Thomas B. Consodine, who was appointed to the position of Commissioner of the State Department of Banking and Insurance last February, has decided to withdraw plans to increase auto insurance rates in rural areas of New Jersey to compensate for the higher premiums that are enforced in built-up areas.
The Territorial Rating Equalization Exchange (TREE) was originally introduced in 2007 but objections from New Jersey road users ensured that the plan was never formally implemented. Although the idealistic nature of the proposed scheme would have seen a greater level of equality relating to auto insurance quotes and premiums within the state of New Jersey, the reality of the situation has been described as being nothing more than ‘regulated socialism’.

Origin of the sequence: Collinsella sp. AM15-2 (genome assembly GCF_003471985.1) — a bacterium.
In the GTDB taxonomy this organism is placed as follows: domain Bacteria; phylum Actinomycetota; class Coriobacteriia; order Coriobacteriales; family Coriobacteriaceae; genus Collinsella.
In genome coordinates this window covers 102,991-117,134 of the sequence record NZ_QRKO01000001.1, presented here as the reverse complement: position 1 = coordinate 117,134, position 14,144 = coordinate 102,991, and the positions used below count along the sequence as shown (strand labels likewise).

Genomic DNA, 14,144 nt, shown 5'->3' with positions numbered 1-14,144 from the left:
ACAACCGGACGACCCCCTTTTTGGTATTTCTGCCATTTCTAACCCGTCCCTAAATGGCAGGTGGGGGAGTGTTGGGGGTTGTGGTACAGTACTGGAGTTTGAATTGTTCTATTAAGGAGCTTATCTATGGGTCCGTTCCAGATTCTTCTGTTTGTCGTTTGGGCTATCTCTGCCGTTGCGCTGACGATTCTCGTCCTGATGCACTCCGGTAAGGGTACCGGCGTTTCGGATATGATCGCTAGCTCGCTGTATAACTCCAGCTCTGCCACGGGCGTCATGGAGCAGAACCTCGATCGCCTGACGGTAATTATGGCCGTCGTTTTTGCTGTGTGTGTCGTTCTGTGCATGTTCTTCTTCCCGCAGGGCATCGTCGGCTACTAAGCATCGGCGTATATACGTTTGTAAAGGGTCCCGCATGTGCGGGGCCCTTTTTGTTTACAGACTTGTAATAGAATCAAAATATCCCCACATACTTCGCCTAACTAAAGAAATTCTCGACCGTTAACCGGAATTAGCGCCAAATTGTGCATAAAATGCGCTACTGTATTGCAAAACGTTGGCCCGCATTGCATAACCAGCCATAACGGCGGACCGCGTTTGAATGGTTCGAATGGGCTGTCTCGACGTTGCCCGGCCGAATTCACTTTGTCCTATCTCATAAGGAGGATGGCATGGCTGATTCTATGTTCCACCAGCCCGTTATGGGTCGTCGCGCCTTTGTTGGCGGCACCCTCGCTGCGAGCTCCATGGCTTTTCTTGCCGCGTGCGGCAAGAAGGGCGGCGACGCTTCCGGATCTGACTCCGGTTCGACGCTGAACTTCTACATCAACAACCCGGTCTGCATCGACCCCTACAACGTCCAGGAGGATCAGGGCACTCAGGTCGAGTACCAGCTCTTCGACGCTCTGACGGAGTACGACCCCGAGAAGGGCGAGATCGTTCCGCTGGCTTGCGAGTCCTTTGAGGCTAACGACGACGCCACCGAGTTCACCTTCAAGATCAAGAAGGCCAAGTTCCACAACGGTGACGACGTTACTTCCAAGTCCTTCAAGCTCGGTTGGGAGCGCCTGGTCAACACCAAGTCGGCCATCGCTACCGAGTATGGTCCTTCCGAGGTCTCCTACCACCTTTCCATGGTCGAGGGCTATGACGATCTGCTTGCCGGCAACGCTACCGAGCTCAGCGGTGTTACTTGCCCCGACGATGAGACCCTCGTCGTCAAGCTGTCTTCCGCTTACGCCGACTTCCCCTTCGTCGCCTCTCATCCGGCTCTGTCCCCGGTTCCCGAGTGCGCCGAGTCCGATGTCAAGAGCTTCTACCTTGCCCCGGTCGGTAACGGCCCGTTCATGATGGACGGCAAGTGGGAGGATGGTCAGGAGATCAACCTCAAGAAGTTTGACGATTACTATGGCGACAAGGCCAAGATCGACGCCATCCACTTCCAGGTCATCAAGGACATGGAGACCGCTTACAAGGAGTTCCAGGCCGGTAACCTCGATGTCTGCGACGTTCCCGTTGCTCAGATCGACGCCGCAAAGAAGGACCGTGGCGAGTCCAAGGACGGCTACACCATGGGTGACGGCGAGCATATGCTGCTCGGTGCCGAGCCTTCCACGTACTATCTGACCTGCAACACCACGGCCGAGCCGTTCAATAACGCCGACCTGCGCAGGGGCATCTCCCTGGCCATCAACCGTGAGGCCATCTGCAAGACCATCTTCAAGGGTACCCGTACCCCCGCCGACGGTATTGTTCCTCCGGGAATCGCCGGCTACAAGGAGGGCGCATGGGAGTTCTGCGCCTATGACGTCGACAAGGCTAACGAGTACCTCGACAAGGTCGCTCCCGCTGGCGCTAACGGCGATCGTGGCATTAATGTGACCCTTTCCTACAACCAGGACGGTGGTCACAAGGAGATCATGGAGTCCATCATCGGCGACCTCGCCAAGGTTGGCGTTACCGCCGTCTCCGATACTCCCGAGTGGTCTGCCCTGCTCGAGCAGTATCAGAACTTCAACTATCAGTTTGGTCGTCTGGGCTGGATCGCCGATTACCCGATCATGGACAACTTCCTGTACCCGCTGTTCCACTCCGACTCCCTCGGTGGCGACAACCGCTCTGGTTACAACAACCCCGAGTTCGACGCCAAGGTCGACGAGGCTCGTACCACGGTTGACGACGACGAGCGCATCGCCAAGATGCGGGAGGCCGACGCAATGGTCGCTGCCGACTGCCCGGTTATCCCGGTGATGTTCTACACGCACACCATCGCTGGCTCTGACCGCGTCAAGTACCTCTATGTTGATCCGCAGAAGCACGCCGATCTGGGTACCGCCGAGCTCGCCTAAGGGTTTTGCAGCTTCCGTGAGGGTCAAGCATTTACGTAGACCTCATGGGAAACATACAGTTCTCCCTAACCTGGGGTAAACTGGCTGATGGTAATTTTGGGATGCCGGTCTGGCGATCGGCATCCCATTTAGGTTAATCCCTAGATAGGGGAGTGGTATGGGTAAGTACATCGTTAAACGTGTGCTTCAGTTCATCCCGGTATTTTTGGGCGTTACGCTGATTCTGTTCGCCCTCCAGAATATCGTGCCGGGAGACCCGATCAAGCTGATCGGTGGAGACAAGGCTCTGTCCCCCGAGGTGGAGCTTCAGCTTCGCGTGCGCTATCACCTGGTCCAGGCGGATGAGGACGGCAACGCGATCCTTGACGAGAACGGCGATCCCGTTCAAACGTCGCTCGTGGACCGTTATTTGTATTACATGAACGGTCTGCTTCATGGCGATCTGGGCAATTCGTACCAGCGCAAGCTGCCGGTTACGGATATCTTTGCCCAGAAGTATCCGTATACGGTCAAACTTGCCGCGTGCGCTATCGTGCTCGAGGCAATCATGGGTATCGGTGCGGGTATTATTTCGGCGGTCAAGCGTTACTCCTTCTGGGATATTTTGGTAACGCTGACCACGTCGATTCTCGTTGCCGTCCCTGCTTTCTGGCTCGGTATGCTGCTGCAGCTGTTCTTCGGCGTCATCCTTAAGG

The New Jersey Manufacturers Insurance Company, who continue to be the largest insurer in NJ, have long been opponents of the TREE program and have been to court on several occasions to cite the fact that the State Department of Banking and Insurance has no legal authority to actually enforce the scheme. However, the program has received unexpected support from Cure Auto Insurance. The Princeton company has continually highlighted the fact that those living in urban areas are now paying up to 112% more than the national average for their auto insurance coverage.
Consodine himself was more open about his own views of the TREE scheme. “It was a little too open-ended,” he said. “”I came away after some briefings confirmed in the view that it was a solution in search of a problem.”.